EDITORIAL: Green spaces for the rich only?

February 17th, 2016 by

The national law requires subdivision developers to allocate 30 percent for open spaces but the Davao City Council enacted a landmark ordinance requiring an additional 10 percent green space. The same Council, with the exception of a few, changed their minds after a year or two, and decided to do away with the mandatory 10 percent green space and instead, incorporated that to the national law requirement. Several councilors claim they were doing Dabawenyos a favor because imposing the additional 10 percent green space is an added cost to the developers that has resulted to an increase in the price of housing units which poor people—to include office workers who get a meager salary of less than P10,000 a month—could not afford. They said the amendment to the zoning ordinance is favorable to these poor people who slave their lives away just to get poor-quality low cost housing. Of course, developers of high-end subdivisions allocate more than 30 percent for their open and green spaces because the houses are more expensive.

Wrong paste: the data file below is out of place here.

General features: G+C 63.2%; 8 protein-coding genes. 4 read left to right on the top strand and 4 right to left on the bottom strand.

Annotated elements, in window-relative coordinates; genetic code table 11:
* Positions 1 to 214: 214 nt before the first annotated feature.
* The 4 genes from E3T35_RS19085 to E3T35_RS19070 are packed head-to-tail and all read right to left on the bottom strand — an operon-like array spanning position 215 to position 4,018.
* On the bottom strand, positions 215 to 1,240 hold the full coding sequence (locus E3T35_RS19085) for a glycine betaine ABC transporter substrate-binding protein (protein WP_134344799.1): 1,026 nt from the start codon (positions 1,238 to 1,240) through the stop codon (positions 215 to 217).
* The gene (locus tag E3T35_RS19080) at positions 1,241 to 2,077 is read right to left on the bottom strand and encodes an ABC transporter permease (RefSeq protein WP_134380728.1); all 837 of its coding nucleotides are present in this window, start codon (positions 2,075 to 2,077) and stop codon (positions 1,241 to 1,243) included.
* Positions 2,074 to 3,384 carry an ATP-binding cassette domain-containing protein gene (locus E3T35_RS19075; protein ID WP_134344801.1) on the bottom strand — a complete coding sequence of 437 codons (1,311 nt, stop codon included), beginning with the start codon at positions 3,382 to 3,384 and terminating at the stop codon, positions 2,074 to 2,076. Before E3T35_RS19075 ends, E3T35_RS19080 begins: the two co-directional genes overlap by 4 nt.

We have this feeling of dread, listening to these councilors who keep on justifying their actions in approving the amendment. Instead of penalizing and mandating developers to stick to their promises when they pre-sell the lots, regardless if it is low cost or high-end, this body opted to penalize the poor people who live in low cost subdivisions. The moral of the story is that, if you are poor then you don’t deserve breathing space. Where is social justice in this argument? And we thought that the members of this body consisting of supposedly honorable men and women were elected by the people to make sure that the people they serve get social justice. The argument that the Council did not remove the 10 percent green space but made it better by incorporating it in the 30 percent open space and mandating the developers how to utilize that space is obviously a mantra they have memorized to justify their acts.

Watershed advocacy group Interface Development Interventions (IDIS) begged to disagree and slammed Councilor Bernard Al-ag for saying that the 10 percent green space requirement is ‘anti-poor’ since it will make developers build high-rise subdivisions instead of social housing. This statement, according to IDIS, “smacks of elitism; even poor families living in low cost subdivisions have a right to greenery in their communities.”  (MINDANAO DAILY MIRROR)